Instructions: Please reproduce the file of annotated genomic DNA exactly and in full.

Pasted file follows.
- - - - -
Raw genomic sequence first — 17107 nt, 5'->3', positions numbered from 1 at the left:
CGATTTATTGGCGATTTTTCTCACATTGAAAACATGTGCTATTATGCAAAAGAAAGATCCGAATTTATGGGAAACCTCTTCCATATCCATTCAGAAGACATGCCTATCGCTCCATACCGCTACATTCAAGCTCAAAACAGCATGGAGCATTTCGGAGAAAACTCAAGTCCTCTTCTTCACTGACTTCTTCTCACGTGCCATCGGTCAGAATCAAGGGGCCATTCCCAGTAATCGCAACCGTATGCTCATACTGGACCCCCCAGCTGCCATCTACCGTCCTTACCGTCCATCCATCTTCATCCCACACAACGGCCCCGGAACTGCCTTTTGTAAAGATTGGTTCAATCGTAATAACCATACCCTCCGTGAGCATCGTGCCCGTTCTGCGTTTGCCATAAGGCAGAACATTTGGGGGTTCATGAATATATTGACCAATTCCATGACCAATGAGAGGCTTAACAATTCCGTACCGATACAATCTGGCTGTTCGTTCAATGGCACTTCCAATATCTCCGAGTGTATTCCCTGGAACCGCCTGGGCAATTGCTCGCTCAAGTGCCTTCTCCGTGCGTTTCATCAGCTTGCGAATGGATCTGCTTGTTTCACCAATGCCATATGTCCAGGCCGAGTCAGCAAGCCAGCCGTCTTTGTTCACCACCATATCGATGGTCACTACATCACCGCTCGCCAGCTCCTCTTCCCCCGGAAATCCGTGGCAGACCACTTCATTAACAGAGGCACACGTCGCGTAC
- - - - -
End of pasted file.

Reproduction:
Raw genomic sequence first — 17107 nt, 5'->3', positions numbered from 1 at the left:
CGATTTATTGGCGATTTTTCTCACATTGAAAACATGTGCTATTATGCAAAAGAAAGATCCGAATTTATGGGAAACCTCTTCCATATCCATTCAGAAGACATGCCTATCGCTCCATACCGCTACATTCAAGCTCAAAACAGCATGGAGCATTTCGGAGAAAACTCAAGTCCTCTTCTTCACTGACTTCTTCTCACGTGCCATCGGTCAGAATCAAGGGGCCATTCCCAGTAATCGCAACCGTATGCTCATACTGGACCCCCCAGCTGCCATCTACCGTCCTTACCGTCCATCCATCTTCATCCCACACAACGGCCCCGGAACTGCCTTTTGTAAAGATTGGTTCAATCGTAATAACCATACCCTCCGTGAGCATCGTGCCCGTTCTGCGTTTGCCATAAGGCAGAACATTTGGGGGTTCATGAATATATTGACCAATTCCATGACCAATGAGAGGCTTAACAATTCCGTACCGATACAATCTGGCTGTTCGTTCAATGGCACTTCCAATATCTCCGAGTGTATTCCCTGGAACCGCCTGGGCAATTGCTCGCTCAAGTGCCTTCTCCGTGCGTTTCATCAGCTTGCGAATGGATCTGCTTGTTTCACCAATGCCATATGTCCAGGCCGAGTCAGCAAGCCAGCCGTCTTTGTTCACCACCATATCGATGGTCACTACATCACCGCTCGCCAGCTCCTCTTCCCCCGGAAATCCGTGGCAGACCACTTCATTAACAGAGGCACACGTCGCGTAC